RNA Capping

Return to RNA Synthesis

A mature mRNA ready for efficient translation by the ribosome contains two major modifications: a 5′ cap structure and a poly(A) tail. The m7G cap structure makes up of a 7-methylguansine triphosphate linked to the 5′ end of the mRNA via a 5′ → 5′ triphosphate linkage (m7G cap). The m7G cap, also known as cap 0 structure, is essential for the majority of protein translation in vivo. The m7G cap also protects the mature mRNA from degradation, allows for a regulated degradation mechanism, enhances pre-RNA splicing and directs nuclear export. In vivo, the cap 0 structure can be further modified to cap 1 structure by adding a methyl group to the 2’O position of the initiating nucleotide of the mRNA. Recently, the literature suggests that the 2′O methylation in the cap 1 structure helps the mRNA evade innate immune response in vivo.

NEB offers RNA capping options that includes (1) post-transcriptional capping by using the Vaccinia Capping System (NEB# M2080) on on in vitro transcripts and (2) co-transcriptional capping by using cap analogs during in vitro transcription. Post-transcriptional capping offers the advantage of the capability of 100% capping on large quantity of in vitro transcripts. On the other hand, co-transcriptional capping using cap analog allows for a single-step workflow and the flexibility to incorporation non-canonical cap structures to the RNA, with a tradeoff of reduced transcription yield (due to the lower GTP concentration used in transcription) and incomplete capping (due to the competition between the cap analog and GTP for the initiation nucleotide position.)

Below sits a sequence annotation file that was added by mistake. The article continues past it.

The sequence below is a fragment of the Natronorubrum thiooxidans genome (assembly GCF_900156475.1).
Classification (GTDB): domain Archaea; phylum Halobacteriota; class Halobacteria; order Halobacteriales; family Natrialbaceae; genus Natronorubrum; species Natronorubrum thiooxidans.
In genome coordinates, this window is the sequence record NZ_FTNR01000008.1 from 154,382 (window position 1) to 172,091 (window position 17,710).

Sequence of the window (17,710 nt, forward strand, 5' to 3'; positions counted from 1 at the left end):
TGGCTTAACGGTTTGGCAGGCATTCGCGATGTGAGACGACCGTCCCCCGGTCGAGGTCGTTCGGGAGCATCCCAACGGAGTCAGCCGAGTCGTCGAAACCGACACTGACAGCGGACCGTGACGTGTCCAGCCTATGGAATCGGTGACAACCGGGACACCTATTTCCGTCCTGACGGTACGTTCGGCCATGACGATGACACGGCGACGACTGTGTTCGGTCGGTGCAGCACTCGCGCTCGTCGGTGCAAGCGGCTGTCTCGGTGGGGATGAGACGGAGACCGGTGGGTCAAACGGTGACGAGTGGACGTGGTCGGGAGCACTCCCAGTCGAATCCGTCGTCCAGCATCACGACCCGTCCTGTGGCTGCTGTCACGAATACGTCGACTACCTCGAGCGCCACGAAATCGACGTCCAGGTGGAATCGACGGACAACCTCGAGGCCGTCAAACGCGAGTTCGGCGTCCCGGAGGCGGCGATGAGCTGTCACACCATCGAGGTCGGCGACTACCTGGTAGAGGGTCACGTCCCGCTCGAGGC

For in vivo applications such as expression of protein via transfection of exogenous mRNA, (1) incorporation of cap 1 structure via the use of Vaccinia virus cap 2’O methyltransferase (NEB# M0366)  and (2) incorporation of a poly(A) tail via a poly(T) track in the template or using Poly(A) Polymerase (NEB# M0276) are recommended.

Vaccinia Capping System

Based on the Vaccinia Virus Capping Enzyme, the Vaccinia Capping System (NEB# M2080) provides the necessary components to add 7-methylguanylate cap structures (Cap 0) to the 5´ end of RNA. In eukaryotes, these terminal cap structures are involved in stabilization, transport and translation of mRNAs. Enzymatic production of capped RNA is an easy way to improve the stability and translational competence of RNA used for in vitro translation, transfection and microinjection. Alternatively, use of labeled GTP in a reaction provides a convenient way to label any RNA containing a 5′ terminal triphosphate.

Advantages of the Vaccinia Capping System

  • Capping mRNA prior to in vivo or in vitro translation
  • Labeling 5′ end of mRNA

RNA Cap Analogs

The 5′ terminal m7G cap present on most eukaryotic mRNAs promotes in vitro and in vivo translation, at the initiation level. For most RNAs, the cap structure increases stability, decreases susceptibility to exonuclease degradation, and promotes the formation of mRNA initiation complexes. Certain prokaryotic mRNAs with 5′ terminal cap structures are translated as efficiently as eukaryotic mRNAs in a eukaryotic cell-free protein synthesizing system. Splicing of certain eukaryotic substrate RNAs has also been observed to require a cap structure.

Cap Analogs Available at NEB

Learn about RNA Synthesis